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Mark Robson
Richard Dix, Russell Wade, Edith Barrett
Writing Credits:
Donald Henderson Clarke

A young merchant marine officer begins to suspect that his ship's captain is mentally unbalanced and endangers the lives of the ship's crew.

Rated NR.

Aspect Ratio: 1.37:1
English DTS-HD MA Monaural
Supplements Subtitles:

Runtime: 69 min.
Price: $21.99
Release Date: 10/19/2021
Available As a Double Feature with Bedlam

• None


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The Ghost Ship [Blu-Ray] (1943)

Reviewed by Colin Jacobson (March 13, 2022)

For an entry from famed producer Val Lewton, we head to 1943’s The Ghost Ship. At the film’s start, we meet seaman Tom Merriam (Russell Wade).

Tom signs up to work on the crew of the Altair under Captain Will Stone (Richard Dix). Initially, this assignment goes well, and Captain Stone turns into a sort of paternal figure for Tom.

However, matters veer darker as the voyage progresses. Deaths begin to mount, and Tom grows to fear that Captain Stone may not be as kindly as he seems.

On this same disc, we find 1946’s Bedlam as well. Like Ship, Lewton produced that one and Mark Robson directed it.

While not a classic, Bedlam offered a pretty effective thriller. Given that positive impression – and a good experience with 1945’s Lewton/Robson effort Isle of the Dead as well - I went into Ship with moderately high hopes.

Alas, Ship failed to live up to these expectations. While not a bad film, it seems somewhat slow and plodding.

Only Robson’s second feature, perhaps the director needed a little more time to get his sea legs. Granted, Isle acted as his fourth film – and Bedlam his fifth – so it’s not like Robson enjoyed tons of cinematic experience between these movies.

Still, Robson seems unable to steer this particular Ship in an especially compelling direction. The movie tends to feel like a noir take on Mutiny on the Bounty, but it jumps around too much to bring much impact.

Plenty of missteps occur, with the biggest related to the decision to let the Altair dock and allow Tom to leave the vessel. This sends the story to a hearing about Captain Stone that feels misguided and anti-climactic.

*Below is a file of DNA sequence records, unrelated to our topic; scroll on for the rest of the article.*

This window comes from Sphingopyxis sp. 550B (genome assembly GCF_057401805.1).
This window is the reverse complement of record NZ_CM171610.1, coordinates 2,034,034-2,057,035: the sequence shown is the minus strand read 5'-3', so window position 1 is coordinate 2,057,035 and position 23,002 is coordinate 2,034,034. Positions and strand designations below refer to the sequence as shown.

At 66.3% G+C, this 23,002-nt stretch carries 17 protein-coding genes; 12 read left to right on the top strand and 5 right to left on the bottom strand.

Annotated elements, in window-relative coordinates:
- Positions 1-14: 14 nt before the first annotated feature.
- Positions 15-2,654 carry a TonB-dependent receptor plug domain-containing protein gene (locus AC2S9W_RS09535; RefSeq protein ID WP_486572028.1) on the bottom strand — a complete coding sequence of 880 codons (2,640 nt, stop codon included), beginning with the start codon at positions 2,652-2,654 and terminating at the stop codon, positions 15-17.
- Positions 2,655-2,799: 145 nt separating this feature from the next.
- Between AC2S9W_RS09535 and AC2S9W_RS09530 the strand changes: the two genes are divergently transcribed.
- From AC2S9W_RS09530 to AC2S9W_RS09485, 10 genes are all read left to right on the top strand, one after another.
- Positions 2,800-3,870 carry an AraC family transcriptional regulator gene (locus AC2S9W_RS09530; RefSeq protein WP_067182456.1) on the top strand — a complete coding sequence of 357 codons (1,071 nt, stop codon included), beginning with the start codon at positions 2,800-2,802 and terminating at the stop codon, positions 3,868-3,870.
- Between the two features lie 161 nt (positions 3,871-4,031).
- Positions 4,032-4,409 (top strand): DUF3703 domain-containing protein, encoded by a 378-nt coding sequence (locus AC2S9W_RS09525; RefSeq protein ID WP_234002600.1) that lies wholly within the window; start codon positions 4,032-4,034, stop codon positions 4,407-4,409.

It then seems strange that after all these experiences, Tom gets back on the Altair. Sure, Ship digs up a rationale for this, but it still comes across as a mistake.

Really, I feel Ship would work best if all involved stayed stuck in the claustrophobic confines of the title craft. The story loses a lot of menace and darkness when we see Tom’s time away from the boat, and the movie never recovers.

Without spoilers, I also want to note that the film’s actual climax fizzles. We get no real revelations or any kind of “big finish”, so the flick mostly just… ends.

Some aspects of Ship manages to churn up a bit of interest, so the film doesn’t become a total loss. However, it comes with little more than vague conflicts and menace that fail to end up as anything dramatic of dynamic.

The Disc Grades: Picture B+/ Audio B/ Bonus F

The Ghost Ship appears in an aspect ratio of approximately 1.37:1 on this Blu-ray Disc. The film looked quite good.

In general, sharpness satisfied, as the movie usually appeared well-defined. Some softness popped up for the occasional shot, but the majority of the flick boasted nice delineation.

Shimmering and jaggies remained absent, and edge haloes also failed to appear. The movie’s grain structure felt natural, and print flaws didn’t mar the proceedings.

Blacks appeared deep and dark, and contrast came across well. Shadows held up nicely as well. The movie still gave us a positive presentation.

Similar thoughts greeted the sturdy DTS-HD MA monaural soundtrack of Ship, as it held up nicely over the decades. Speech could seem a bit thin, but lines were intelligible and concise enough.

Music and effects displayed the expected restricted dynamic range, but they showed acceptable clarity and didn’t suffer from distortion. The mix lacked pops, clicks, hum, or other defects. This was a more than competent track for a movie from the 1940s.

No extras appear here, though as noted in the body of my review, Ghost Ship comes as part of a double-feature with 1946’s Bedlam.

Though it occasionally shows signs of life, too much of The Ghost Ship feels slow and plodding. The film just never gets in the groove it needs as a psychological thriller. The Blu-ray brings solid picture and audio but it lacks bonus features. While this doesn’t become a bad movie, it doesn’t really engage.

Viewer Film Ratings: 2 Stars Number of Votes: 1
0 3:
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